Although you may have traveled to Ketchikan for some of our world-class fishing, it’s likely you don’t want to spend your entire time here searching for Salmon and Halibut.

While we may live and breathe fishing and are known as the “Salmon Capital of the World”, there’s so much more to Ketchikan. Our location at the southern end of Alaska’s Inside Passage and in the midst of the Tongass National Forest puts us right in the middle of the some of the most scenic wilderness in the world.

Visiting Ketchikan and Alaska is a once in a lifetime opportunity for most, so it’s important you make the most of your time while you’re here. Below are 8 things you can do during your visit to Ketchikan besides fishing.

One of the many ocean inlets in Misty Fjords National Monument
Image courtesy of Andy Wu via Wikimedia

Misty Fjords National Monument – Part of the Tongass National Forest, Misty Fjords is an awe-inspiring treasure about 40 miles east of Ketchikan. Misty Fjords consists of steep, almost vertical granite walls that are an astounding 3,000 feet tall in some spots. The deep fjords and walls of granite were formed by receding glaciers around 17,000 years ago. Misty Fjords is also home to many mineral springs and volcanic lava flows. You may also encounter killer whales and porpoises in Behm Canal, or mountain goats and bears in the surrounding 2+ million acre wilderness.

Flightseeing Tours – We’ve all heard sightseeing, but flightseeing gives the term a whole new meaning. Several companies around Ketchikan offer impressive tours of the surrounding Tongass National Forest and nearby Misty Fjords by helicopter or sea-plane. Taking a flightseeing tour will allow you to see Ketchikan from an entirely different perspective in a short amount of time.

Wildlife Viewing – While you can see humpback whales, porpoises and sea lions during your Ketchikan fishing excursion, getting out in the surrounding area presents a lot of opportunities to see bears, bald eagles, the Sitka black-tail deer, mountain goats, wolves and other wildlife. You can either visit a remote wilderness area like Misty Fjords, or simply take a drive along the Tongass Highway for a chance at seeing some incredible wildlife. You can strike out on your own, or take a wildlife tour that will be able to help you identify animals in their native habitats.

Oasis Alaska Charters - Totem bight
Image courtesy of Totem Bight State Park 

Totem Poles – Besides being considered the “Salmon Capital of the World,” Ketchikan could also be called the “Totem Pole Capital of the World,” or at least of Alaska. Many of the 80 totem poles found throughout the city are over 100 years old. The Totem Heritage Center preserves some of the most historic totem poles in a climate-controlled environment. You can also visit the nearby Totem Bight State Historical Park to catch a glimpse of some historical totems that were re-created in the mid-20th century. Indigenous tribes of Ketchikan include the Haida, Tilgit and Tshimsian tribes.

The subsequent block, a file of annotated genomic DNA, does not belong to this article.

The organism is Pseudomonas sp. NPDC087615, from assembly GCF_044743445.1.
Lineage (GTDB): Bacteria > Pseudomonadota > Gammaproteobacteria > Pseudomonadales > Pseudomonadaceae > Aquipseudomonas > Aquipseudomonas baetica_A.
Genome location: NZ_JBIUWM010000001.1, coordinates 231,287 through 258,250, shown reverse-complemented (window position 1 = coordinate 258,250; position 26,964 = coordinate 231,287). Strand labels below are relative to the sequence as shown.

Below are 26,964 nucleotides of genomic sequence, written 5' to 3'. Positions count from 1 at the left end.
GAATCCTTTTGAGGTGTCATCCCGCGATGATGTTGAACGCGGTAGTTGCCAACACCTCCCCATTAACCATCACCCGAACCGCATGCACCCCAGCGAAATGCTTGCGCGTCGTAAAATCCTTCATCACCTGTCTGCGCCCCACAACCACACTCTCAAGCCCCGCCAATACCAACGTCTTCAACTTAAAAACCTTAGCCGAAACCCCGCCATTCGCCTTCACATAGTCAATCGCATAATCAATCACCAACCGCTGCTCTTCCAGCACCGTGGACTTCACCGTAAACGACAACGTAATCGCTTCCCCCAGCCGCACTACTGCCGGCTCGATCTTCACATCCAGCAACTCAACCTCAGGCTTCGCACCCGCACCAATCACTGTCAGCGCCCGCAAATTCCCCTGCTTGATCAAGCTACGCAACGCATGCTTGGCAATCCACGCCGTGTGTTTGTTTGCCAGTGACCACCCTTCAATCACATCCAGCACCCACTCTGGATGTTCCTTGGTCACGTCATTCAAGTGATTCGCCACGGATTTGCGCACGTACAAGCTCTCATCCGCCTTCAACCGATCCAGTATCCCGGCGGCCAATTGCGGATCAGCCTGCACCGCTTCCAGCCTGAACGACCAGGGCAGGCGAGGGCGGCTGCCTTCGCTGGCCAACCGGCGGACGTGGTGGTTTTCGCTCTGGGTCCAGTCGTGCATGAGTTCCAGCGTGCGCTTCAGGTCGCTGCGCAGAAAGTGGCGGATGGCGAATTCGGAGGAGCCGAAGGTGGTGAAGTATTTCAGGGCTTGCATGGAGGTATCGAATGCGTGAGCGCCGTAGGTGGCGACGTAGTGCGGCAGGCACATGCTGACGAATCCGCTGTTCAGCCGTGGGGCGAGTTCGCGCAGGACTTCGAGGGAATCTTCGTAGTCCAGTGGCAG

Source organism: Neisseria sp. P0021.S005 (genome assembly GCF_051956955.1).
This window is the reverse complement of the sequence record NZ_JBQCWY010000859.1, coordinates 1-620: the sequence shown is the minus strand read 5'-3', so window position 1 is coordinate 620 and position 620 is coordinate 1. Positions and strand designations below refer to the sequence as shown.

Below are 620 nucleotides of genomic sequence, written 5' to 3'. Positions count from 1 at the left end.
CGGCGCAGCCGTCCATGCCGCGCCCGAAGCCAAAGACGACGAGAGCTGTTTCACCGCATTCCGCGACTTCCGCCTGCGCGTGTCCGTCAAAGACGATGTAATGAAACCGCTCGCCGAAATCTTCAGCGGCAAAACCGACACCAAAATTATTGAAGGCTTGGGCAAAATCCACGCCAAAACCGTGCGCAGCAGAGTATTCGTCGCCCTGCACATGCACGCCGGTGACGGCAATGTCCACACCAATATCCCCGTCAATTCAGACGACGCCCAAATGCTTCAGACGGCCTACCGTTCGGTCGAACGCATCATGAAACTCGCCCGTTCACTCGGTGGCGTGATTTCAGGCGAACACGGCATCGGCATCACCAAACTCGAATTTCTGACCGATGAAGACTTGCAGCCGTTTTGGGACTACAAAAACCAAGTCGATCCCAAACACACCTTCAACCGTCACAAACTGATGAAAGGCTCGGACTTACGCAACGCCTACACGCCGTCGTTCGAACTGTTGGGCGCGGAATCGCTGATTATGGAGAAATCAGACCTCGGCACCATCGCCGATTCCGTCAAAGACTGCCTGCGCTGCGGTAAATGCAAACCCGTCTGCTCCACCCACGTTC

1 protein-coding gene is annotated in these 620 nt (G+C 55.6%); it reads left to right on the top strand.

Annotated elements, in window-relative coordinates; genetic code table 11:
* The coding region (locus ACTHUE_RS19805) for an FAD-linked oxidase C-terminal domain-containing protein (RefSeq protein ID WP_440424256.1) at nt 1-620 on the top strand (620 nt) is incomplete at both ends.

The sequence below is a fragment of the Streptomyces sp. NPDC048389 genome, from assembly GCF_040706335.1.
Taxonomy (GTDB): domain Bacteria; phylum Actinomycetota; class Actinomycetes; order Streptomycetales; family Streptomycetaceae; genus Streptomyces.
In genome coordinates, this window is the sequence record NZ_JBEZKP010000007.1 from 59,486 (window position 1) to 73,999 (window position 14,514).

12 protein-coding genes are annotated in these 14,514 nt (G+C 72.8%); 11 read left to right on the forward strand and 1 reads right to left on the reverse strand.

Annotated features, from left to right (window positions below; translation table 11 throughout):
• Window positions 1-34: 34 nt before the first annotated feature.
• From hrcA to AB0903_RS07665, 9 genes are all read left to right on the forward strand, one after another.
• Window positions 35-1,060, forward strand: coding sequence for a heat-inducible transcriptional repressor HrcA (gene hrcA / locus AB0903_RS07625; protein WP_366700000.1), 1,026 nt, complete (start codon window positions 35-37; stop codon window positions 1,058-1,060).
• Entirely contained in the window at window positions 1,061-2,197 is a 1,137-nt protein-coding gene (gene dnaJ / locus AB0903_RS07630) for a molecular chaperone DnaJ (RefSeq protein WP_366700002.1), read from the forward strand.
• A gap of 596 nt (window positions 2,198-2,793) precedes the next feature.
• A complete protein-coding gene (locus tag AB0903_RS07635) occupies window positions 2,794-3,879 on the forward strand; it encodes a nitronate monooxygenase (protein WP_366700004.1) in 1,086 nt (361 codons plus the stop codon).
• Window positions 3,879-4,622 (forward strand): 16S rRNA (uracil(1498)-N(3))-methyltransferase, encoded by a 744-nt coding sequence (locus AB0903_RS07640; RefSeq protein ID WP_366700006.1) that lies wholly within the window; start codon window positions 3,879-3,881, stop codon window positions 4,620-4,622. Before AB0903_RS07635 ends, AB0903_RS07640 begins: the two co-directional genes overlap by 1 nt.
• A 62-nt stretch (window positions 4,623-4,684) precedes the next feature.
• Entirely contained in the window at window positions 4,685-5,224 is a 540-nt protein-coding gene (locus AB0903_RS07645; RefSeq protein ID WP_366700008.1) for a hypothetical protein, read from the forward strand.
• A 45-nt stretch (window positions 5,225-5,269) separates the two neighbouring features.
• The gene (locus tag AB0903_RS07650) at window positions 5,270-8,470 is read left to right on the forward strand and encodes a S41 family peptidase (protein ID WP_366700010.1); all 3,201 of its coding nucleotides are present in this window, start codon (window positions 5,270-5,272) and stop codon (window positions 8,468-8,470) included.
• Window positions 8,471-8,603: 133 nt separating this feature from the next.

Art Galleries – Besides fishing, Ketchikan also has a vibrant arts scene. Many artists are drawn to the Ketchikan area for its scenic beauty, history and culture. There are over 350 registered artists in Ketchikan and probably even more who are unregistered. Dance, theater, painting, knitting and other creative pursuits are a popular way to pass the time during the long, cold winters. To get a sampling of this art, you can simply stroll through town or visit one of many art galleries in the area.

Hiking – The surrounding Tongass National Forest and nearby Misty Fjords provides incredible hiking opportunities to see places very few go. If you’re looking for true solitude with the area’s wilderness, there’s no better way than to get out and put one foot in front of the other. The Tongass Forest has over 700 miles of hiking trails for every age and capability – enjoy a leisure stroll down a boardwalk or embark on a rugged hike into the surrounding mountains.

Salmon Cannery – Ketchikan didn’t get the moniker of “Salmon Capital of the World” for nothing. Not only is fishing a mainstay of the local economy, so is the canning of salmon. If you want to get an up close and personal glimpse of how salmon is processed from a whole fish to canning, you should take a tour of one of many facilities in the area. Visiting a cannery will give you a whole new appreciation of the Salmon you see stocked on grocery store shelves back in your hometown.

Just relax – One option besides fishing in Ketchikan is to do nothing. Sleep in, find a park bench and just take in our clean air. If you’re staying at a resort, get a massage, or enjoy a fine meal at one of many exquisite restaurants in town. You’re on vacation after all, so don’t feel like you have to be on the move the entire time you’re here.

Again, we live and breathe fishing here in Ketchikan, but you’ll quickly learn that isn’t all what we’re about. While you may think a remote town of our size wouldn’t have much, you’ll be surprised to find out what a vibrant community Ketchikan really is.

If you’re fishing in Ketchikan but looking for some additional things to do during your stay, there’s no better source than the locals. Ask your fishing guide or a concierge at your hotel what they would suggest, or visit the Ketchikan Visitor’s Bureau online before you travel here to learn more about what our wonderful town has to offer.